“I enjoyed going to the events in Lloyd Park and I was really sad when the Selsdon Country Fair got stopped,” said Ingrid Smith, a pensioner from Selsdon Vale who was at the Sutton event. “I have come here with the whole of the family. I am not sure where they are though… there’s lots of things to do.”

Ecology was a central theme of many of the stalls at the Carshalton fair

Stallholders included Croydon Outdoor Pursuits and Social Events, the 61st Croydon Scout Group, Croydon Vegetarian Group, Selsdon Ceramics, New Addington’s Lodge Lane community garden project and a Coulsdon potter helping children throw pots for Cancer Research UK.

Ecolocal is supported by Sutton Council, the NHS, Transport for London and Lottery funding. It shows what a council can achieve if it gets its act together working with the voluntary sector. An estimated 4,000 hours of effort towards organising the fair get leveraged from volunteers, but it needed to be pump-primed by public funding.

Sutton’s Mayor, Sean Brennan, the former council leader, toured the stalls in the morning. It was notable that Sutton’s Liberal Democrat politicians were out in force supporting the event. Both Tom Brake and Paul Burstow were there. You would struggle to ever see a 100 per cent turn-out at a similar event from Croydon MPs, with the semi-detached Lord Bletchingly of Croydon South the most likely absentee.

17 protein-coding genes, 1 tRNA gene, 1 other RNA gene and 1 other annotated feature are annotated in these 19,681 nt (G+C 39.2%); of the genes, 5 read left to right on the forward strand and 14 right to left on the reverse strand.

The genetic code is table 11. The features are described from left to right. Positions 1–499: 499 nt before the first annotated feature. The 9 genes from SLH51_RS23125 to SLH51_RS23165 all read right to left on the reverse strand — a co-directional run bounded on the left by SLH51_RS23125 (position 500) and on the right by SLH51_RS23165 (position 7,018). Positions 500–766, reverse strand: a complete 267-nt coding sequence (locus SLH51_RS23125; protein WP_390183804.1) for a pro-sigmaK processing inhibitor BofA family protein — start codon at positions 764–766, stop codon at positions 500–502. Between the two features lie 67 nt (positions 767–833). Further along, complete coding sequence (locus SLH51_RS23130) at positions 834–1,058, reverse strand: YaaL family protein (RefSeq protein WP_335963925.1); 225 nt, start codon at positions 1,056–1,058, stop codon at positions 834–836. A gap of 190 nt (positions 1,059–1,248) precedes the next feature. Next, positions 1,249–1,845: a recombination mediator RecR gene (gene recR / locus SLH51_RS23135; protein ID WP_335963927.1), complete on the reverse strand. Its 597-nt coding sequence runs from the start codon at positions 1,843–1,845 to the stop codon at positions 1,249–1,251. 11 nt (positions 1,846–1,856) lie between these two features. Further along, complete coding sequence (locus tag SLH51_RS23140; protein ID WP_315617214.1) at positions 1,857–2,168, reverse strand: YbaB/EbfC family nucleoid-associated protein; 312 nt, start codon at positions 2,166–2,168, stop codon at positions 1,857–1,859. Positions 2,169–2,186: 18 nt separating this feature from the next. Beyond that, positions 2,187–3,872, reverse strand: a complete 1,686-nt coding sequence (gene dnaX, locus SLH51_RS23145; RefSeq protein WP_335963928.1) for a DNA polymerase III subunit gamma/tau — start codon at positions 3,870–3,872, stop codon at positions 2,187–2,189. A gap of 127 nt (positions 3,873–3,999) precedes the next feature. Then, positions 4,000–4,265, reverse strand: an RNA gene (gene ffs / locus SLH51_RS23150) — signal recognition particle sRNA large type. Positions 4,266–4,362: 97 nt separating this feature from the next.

Many of the stallholders at the Sutton fair were from organisations based in Croydon

With Carshalton lavender sweetening the air, 16 children’s activities, 40 musical acts on three different stages, including at least one Elvis act, a myriad of stalls for arts, crafts, healthy foods and progressive causes it was no wonder that the nine-hour event was so popular.

There were unusual juxtapositions – the much frequented pub tent was close by the Ahmadiyyan Muslim stall explaining Islam; the Green Party stall with its extensive array of tempting cakes and prim ladies in smart pinnies who could have passed for a Women’s Institute stand, although the vegan cake stall’s was called “Ms Cupcake” and not Miss Cupcake; and there was a huge Liberal Democrat stall with a petition against their own government’s proposals to axe St Helier’s A&E and maternity units.